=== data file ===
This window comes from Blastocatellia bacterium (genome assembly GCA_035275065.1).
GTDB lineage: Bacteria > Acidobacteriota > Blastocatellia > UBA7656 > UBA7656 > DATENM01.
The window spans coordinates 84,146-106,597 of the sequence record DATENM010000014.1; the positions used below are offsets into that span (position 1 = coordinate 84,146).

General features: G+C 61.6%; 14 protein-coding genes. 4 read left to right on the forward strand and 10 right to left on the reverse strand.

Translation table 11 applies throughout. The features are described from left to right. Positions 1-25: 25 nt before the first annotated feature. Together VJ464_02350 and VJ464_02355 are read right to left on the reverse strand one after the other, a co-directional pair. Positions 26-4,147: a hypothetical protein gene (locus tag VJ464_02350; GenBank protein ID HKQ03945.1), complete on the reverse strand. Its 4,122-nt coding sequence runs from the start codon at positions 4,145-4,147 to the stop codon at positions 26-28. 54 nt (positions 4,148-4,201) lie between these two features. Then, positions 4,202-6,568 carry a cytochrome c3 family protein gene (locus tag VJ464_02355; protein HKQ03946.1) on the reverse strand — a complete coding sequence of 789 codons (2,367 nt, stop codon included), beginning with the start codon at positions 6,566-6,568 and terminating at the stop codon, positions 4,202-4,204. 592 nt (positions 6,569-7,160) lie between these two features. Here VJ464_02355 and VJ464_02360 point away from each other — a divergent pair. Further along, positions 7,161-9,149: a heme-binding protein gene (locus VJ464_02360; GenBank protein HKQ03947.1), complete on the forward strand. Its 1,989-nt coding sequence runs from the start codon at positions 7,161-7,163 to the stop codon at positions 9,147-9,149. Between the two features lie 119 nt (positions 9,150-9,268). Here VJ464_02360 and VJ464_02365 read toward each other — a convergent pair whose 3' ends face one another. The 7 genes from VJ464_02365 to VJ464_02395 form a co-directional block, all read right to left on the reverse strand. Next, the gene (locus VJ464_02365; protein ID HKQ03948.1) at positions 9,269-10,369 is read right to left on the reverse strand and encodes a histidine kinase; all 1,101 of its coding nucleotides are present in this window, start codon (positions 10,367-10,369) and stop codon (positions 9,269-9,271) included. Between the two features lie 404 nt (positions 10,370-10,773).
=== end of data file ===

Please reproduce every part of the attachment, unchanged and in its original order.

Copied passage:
This window comes from Blastocatellia bacterium (genome assembly GCA_035275065.1).
GTDB lineage: Bacteria > Acidobacteriota > Blastocatellia > UBA7656 > UBA7656 > DATENM01.
The window spans coordinates 84,146-106,597 of the sequence record DATENM010000014.1; the positions used below are offsets into that span (position 1 = coordinate 84,146).

General features: G+C 61.6%; 14 protein-coding genes. 4 read left to right on the forward strand and 10 right to left on the reverse strand.

Translation table 11 applies throughout. The features are described from left to right. Positions 1-25: 25 nt before the first annotated feature. Together VJ464_02350 and VJ464_02355 are read right to left on the reverse strand one after the other, a co-directional pair. Positions 26-4,147: a hypothetical protein gene (locus tag VJ464_02350; GenBank protein ID HKQ03945.1), complete on the reverse strand. Its 4,122-nt coding sequence runs from the start codon at positions 4,145-4,147 to the stop codon at positions 26-28. 54 nt (positions 4,148-4,201) lie between these two features. Then, positions 4,202-6,568 carry a cytochrome c3 family protein gene (locus tag VJ464_02355; protein HKQ03946.1) on the reverse strand — a complete coding sequence of 789 codons (2,367 nt, stop codon included), beginning with the start codon at positions 6,566-6,568 and terminating at the stop codon, positions 4,202-4,204. 592 nt (positions 6,569-7,160) lie between these two features. Here VJ464_02355 and VJ464_02360 point away from each other — a divergent pair. Further along, positions 7,161-9,149: a heme-binding protein gene (locus VJ464_02360; GenBank protein HKQ03947.1), complete on the forward strand. Its 1,989-nt coding sequence runs from the start codon at positions 7,161-7,163 to the stop codon at positions 9,147-9,149. Between the two features lie 119 nt (positions 9,150-9,268). Here VJ464_02360 and VJ464_02365 read toward each other — a convergent pair whose 3' ends face one another. The 7 genes from VJ464_02365 to VJ464_02395 form a co-directional block, all read right to left on the reverse strand. Next, the gene (locus VJ464_02365; protein ID HKQ03948.1) at positions 9,269-10,369 is read right to left on the reverse strand and encodes a histidine kinase; all 1,101 of its coding nucleotides are present in this window, start codon (positions 10,367-10,369) and stop codon (positions 9,269-9,271) included. Between the two features lie 404 nt (positions 10,370-10,773).